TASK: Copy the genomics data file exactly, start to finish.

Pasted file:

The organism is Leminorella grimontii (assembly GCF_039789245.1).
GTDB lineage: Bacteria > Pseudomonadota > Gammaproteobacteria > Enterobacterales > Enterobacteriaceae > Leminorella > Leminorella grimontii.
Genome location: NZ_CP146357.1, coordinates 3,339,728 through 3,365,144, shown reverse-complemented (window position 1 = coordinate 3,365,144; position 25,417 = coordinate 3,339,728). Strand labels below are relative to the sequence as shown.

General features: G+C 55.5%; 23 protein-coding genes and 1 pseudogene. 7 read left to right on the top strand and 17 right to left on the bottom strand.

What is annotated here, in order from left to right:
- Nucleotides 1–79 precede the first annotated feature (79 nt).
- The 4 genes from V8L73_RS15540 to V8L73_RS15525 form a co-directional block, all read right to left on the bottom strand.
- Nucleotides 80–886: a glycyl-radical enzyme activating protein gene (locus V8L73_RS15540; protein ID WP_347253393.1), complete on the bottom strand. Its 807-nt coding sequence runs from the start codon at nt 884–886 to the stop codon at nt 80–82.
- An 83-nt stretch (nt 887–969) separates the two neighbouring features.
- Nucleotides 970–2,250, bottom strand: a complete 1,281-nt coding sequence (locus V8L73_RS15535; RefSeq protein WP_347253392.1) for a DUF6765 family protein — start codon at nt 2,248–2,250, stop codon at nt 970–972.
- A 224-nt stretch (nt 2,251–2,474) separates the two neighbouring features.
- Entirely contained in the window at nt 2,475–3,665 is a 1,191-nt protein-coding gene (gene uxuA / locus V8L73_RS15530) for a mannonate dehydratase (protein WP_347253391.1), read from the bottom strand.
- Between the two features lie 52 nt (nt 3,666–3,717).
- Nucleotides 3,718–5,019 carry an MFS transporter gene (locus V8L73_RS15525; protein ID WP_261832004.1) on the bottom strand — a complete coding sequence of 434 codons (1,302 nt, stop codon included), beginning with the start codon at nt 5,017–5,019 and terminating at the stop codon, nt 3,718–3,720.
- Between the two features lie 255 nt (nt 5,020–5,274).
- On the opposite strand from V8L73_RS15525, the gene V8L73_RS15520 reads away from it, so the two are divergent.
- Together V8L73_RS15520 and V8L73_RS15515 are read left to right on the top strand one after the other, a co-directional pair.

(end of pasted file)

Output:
The organism is Leminorella grimontii (assembly GCF_039789245.1).
GTDB lineage: Bacteria > Pseudomonadota > Gammaproteobacteria > Enterobacterales > Enterobacteriaceae > Leminorella > Leminorella grimontii.
Genome location: NZ_CP146357.1, coordinates 3,339,728 through 3,365,144, shown reverse-complemented (window position 1 = coordinate 3,365,144; position 25,417 = coordinate 3,339,728). Strand labels below are relative to the sequence as shown.

General features: G+C 55.5%; 23 protein-coding genes and 1 pseudogene. 7 read left to right on the top strand and 17 right to left on the bottom strand.

What is annotated here, in order from left to right:
- Nucleotides 1–79 precede the first annotated feature (79 nt).
- The 4 genes from V8L73_RS15540 to V8L73_RS15525 form a co-directional block, all read right to left on the bottom strand.
- Nucleotides 80–886: a glycyl-radical enzyme activating protein gene (locus V8L73_RS15540; protein ID WP_347253393.1), complete on the bottom strand. Its 807-nt coding sequence runs from the start codon at nt 884–886 to the stop codon at nt 80–82.
- An 83-nt stretch (nt 887–969) separates the two neighbouring features.
- Nucleotides 970–2,250, bottom strand: a complete 1,281-nt coding sequence (locus V8L73_RS15535; RefSeq protein WP_347253392.1) for a DUF6765 family protein — start codon at nt 2,248–2,250, stop codon at nt 970–972.
- A 224-nt stretch (nt 2,251–2,474) separates the two neighbouring features.
- Entirely contained in the window at nt 2,475–3,665 is a 1,191-nt protein-coding gene (gene uxuA / locus V8L73_RS15530) for a mannonate dehydratase (protein WP_347253391.1), read from the bottom strand.
- Between the two features lie 52 nt (nt 3,666–3,717).
- Nucleotides 3,718–5,019 carry an MFS transporter gene (locus V8L73_RS15525; protein ID WP_261832004.1) on the bottom strand — a complete coding sequence of 434 codons (1,302 nt, stop codon included), beginning with the start codon at nt 5,017–5,019 and terminating at the stop codon, nt 3,718–3,720.
- Between the two features lie 255 nt (nt 5,020–5,274).
- On the opposite strand from V8L73_RS15525, the gene V8L73_RS15520 reads away from it, so the two are divergent.
- Together V8L73_RS15520 and V8L73_RS15515 are read left to right on the top strand one after the other, a co-directional pair.